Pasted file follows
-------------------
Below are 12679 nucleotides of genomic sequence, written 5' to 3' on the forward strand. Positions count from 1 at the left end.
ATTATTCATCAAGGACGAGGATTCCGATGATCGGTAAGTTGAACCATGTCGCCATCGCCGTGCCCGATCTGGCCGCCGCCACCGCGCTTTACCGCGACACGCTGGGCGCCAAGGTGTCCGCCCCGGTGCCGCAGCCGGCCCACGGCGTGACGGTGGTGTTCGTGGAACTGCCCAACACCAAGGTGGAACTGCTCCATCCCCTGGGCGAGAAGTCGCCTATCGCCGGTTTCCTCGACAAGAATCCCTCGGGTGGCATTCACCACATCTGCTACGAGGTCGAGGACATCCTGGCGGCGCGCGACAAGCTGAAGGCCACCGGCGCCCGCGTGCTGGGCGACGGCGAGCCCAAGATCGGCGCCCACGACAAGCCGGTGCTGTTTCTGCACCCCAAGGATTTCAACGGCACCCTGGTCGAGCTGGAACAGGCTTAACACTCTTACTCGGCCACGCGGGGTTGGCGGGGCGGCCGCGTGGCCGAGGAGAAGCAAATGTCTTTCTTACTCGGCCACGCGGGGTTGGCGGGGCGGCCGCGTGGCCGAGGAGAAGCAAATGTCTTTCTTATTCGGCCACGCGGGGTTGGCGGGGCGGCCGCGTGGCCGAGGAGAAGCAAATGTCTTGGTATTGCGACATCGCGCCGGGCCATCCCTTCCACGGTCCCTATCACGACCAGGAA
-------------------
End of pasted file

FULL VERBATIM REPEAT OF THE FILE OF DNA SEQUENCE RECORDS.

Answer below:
Below are 12679 nucleotides of genomic sequence, written 5' to 3' on the forward strand. Positions count from 1 at the left end.
ATTATTCATCAAGGACGAGGATTCCGATGATCGGTAAGTTGAACCATGTCGCCATCGCCGTGCCCGATCTGGCCGCCGCCACCGCGCTTTACCGCGACACGCTGGGCGCCAAGGTGTCCGCCCCGGTGCCGCAGCCGGCCCACGGCGTGACGGTGGTGTTCGTGGAACTGCCCAACACCAAGGTGGAACTGCTCCATCCCCTGGGCGAGAAGTCGCCTATCGCCGGTTTCCTCGACAAGAATCCCTCGGGTGGCATTCACCACATCTGCTACGAGGTCGAGGACATCCTGGCGGCGCGCGACAAGCTGAAGGCCACCGGCGCCCGCGTGCTGGGCGACGGCGAGCCCAAGATCGGCGCCCACGACAAGCCGGTGCTGTTTCTGCACCCCAAGGATTTCAACGGCACCCTGGTCGAGCTGGAACAGGCTTAACACTCTTACTCGGCCACGCGGGGTTGGCGGGGCGGCCGCGTGGCCGAGGAGAAGCAAATGTCTTTCTTACTCGGCCACGCGGGGTTGGCGGGGCGGCCGCGTGGCCGAGGAGAAGCAAATGTCTTTCTTATTCGGCCACGCGGGGTTGGCGGGGCGGCCGCGTGGCCGAGGAGAAGCAAATGTCTTGGTATTGCGACATCGCGCCGGGCCATCCCTTCCACGGTCCCTATCACGACCAGGAA